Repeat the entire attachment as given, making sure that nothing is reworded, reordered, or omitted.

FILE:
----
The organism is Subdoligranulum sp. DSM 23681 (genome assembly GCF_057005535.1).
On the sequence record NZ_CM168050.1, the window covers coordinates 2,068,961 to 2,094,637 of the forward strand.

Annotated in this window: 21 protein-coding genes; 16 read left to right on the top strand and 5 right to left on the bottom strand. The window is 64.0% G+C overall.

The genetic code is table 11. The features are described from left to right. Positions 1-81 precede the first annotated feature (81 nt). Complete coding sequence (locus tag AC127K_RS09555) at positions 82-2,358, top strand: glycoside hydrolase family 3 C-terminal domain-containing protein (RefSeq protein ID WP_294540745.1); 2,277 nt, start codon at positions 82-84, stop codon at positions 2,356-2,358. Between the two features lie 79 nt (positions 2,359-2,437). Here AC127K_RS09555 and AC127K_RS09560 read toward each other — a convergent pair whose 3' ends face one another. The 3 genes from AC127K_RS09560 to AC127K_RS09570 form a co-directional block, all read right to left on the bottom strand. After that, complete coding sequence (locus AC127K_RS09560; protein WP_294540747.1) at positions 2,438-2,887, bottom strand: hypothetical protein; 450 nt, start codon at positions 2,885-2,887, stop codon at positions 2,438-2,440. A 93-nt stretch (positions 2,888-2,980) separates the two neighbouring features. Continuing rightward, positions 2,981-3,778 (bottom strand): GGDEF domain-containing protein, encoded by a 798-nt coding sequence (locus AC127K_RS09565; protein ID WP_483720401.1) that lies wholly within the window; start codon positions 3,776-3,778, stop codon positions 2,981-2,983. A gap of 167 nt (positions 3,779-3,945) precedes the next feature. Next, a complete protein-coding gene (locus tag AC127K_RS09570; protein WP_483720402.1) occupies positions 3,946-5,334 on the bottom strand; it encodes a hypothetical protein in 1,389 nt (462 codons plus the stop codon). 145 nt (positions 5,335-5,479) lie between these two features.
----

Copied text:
The organism is Subdoligranulum sp. DSM 23681 (genome assembly GCF_057005535.1).
On the sequence record NZ_CM168050.1, the window covers coordinates 2,068,961 to 2,094,637 of the forward strand.

Annotated in this window: 21 protein-coding genes; 16 read left to right on the top strand and 5 right to left on the bottom strand. The window is 64.0% G+C overall.

The genetic code is table 11. The features are described from left to right. Positions 1-81 precede the first annotated feature (81 nt). Complete coding sequence (locus tag AC127K_RS09555) at positions 82-2,358, top strand: glycoside hydrolase family 3 C-terminal domain-containing protein (RefSeq protein ID WP_294540745.1); 2,277 nt, start codon at positions 82-84, stop codon at positions 2,356-2,358. Between the two features lie 79 nt (positions 2,359-2,437). Here AC127K_RS09555 and AC127K_RS09560 read toward each other — a convergent pair whose 3' ends face one another. The 3 genes from AC127K_RS09560 to AC127K_RS09570 form a co-directional block, all read right to left on the bottom strand. After that, complete coding sequence (locus AC127K_RS09560; protein WP_294540747.1) at positions 2,438-2,887, bottom strand: hypothetical protein; 450 nt, start codon at positions 2,885-2,887, stop codon at positions 2,438-2,440. A 93-nt stretch (positions 2,888-2,980) separates the two neighbouring features. Continuing rightward, positions 2,981-3,778 (bottom strand): GGDEF domain-containing protein, encoded by a 798-nt coding sequence (locus AC127K_RS09565; protein ID WP_483720401.1) that lies wholly within the window; start codon positions 3,776-3,778, stop codon positions 2,981-2,983. A gap of 167 nt (positions 3,779-3,945) precedes the next feature. Next, a complete protein-coding gene (locus tag AC127K_RS09570; protein WP_483720402.1) occupies positions 3,946-5,334 on the bottom strand; it encodes a hypothetical protein in 1,389 nt (462 codons plus the stop codon). 145 nt (positions 5,335-5,479) lie between these two features.